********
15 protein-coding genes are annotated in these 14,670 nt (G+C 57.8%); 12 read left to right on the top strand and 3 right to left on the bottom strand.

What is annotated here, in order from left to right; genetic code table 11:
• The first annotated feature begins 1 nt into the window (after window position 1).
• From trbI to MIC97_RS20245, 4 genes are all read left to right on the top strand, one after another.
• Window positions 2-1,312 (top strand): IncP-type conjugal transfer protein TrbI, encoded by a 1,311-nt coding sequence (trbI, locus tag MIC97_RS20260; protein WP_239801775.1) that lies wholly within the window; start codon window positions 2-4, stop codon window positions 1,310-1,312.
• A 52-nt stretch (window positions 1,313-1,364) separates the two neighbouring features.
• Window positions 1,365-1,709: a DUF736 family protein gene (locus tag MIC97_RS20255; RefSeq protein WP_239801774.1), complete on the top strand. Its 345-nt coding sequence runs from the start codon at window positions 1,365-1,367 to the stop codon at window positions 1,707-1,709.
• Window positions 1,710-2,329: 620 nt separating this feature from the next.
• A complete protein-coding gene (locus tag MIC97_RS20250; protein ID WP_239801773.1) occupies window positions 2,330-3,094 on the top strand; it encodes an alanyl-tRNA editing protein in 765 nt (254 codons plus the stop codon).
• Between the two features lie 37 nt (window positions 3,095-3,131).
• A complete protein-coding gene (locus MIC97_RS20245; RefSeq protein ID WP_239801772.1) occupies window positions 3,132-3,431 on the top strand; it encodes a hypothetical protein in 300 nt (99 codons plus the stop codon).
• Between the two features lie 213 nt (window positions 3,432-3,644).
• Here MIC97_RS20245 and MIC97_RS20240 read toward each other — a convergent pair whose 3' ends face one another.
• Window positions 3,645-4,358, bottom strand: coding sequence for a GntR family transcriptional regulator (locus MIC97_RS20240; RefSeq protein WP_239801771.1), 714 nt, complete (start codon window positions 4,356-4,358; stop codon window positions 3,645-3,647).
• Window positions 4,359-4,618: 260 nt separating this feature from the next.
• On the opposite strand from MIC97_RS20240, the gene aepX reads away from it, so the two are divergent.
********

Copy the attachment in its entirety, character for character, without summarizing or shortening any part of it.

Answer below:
15 protein-coding genes are annotated in these 14,670 nt (G+C 57.8%); 12 read left to right on the top strand and 3 right to left on the bottom strand.

What is annotated here, in order from left to right; genetic code table 11:
• The first annotated feature begins 1 nt into the window (after window position 1).
• From trbI to MIC97_RS20245, 4 genes are all read left to right on the top strand, one after another.
• Window positions 2-1,312 (top strand): IncP-type conjugal transfer protein TrbI, encoded by a 1,311-nt coding sequence (trbI, locus tag MIC97_RS20260; protein WP_239801775.1) that lies wholly within the window; start codon window positions 2-4, stop codon window positions 1,310-1,312.
• A 52-nt stretch (window positions 1,313-1,364) separates the two neighbouring features.
• Window positions 1,365-1,709: a DUF736 family protein gene (locus tag MIC97_RS20255; RefSeq protein WP_239801774.1), complete on the top strand. Its 345-nt coding sequence runs from the start codon at window positions 1,365-1,367 to the stop codon at window positions 1,707-1,709.
• Window positions 1,710-2,329: 620 nt separating this feature from the next.
• A complete protein-coding gene (locus tag MIC97_RS20250; protein ID WP_239801773.1) occupies window positions 2,330-3,094 on the top strand; it encodes an alanyl-tRNA editing protein in 765 nt (254 codons plus the stop codon).
• Between the two features lie 37 nt (window positions 3,095-3,131).
• A complete protein-coding gene (locus MIC97_RS20245; RefSeq protein ID WP_239801772.1) occupies window positions 3,132-3,431 on the top strand; it encodes a hypothetical protein in 300 nt (99 codons plus the stop codon).
• Between the two features lie 213 nt (window positions 3,432-3,644).
• Here MIC97_RS20245 and MIC97_RS20240 read toward each other — a convergent pair whose 3' ends face one another.
• Window positions 3,645-4,358, bottom strand: coding sequence for a GntR family transcriptional regulator (locus MIC97_RS20240; RefSeq protein WP_239801771.1), 714 nt, complete (start codon window positions 4,356-4,358; stop codon window positions 3,645-3,647).
• Window positions 4,359-4,618: 260 nt separating this feature from the next.
• On the opposite strand from MIC97_RS20240, the gene aepX reads away from it, so the two are divergent.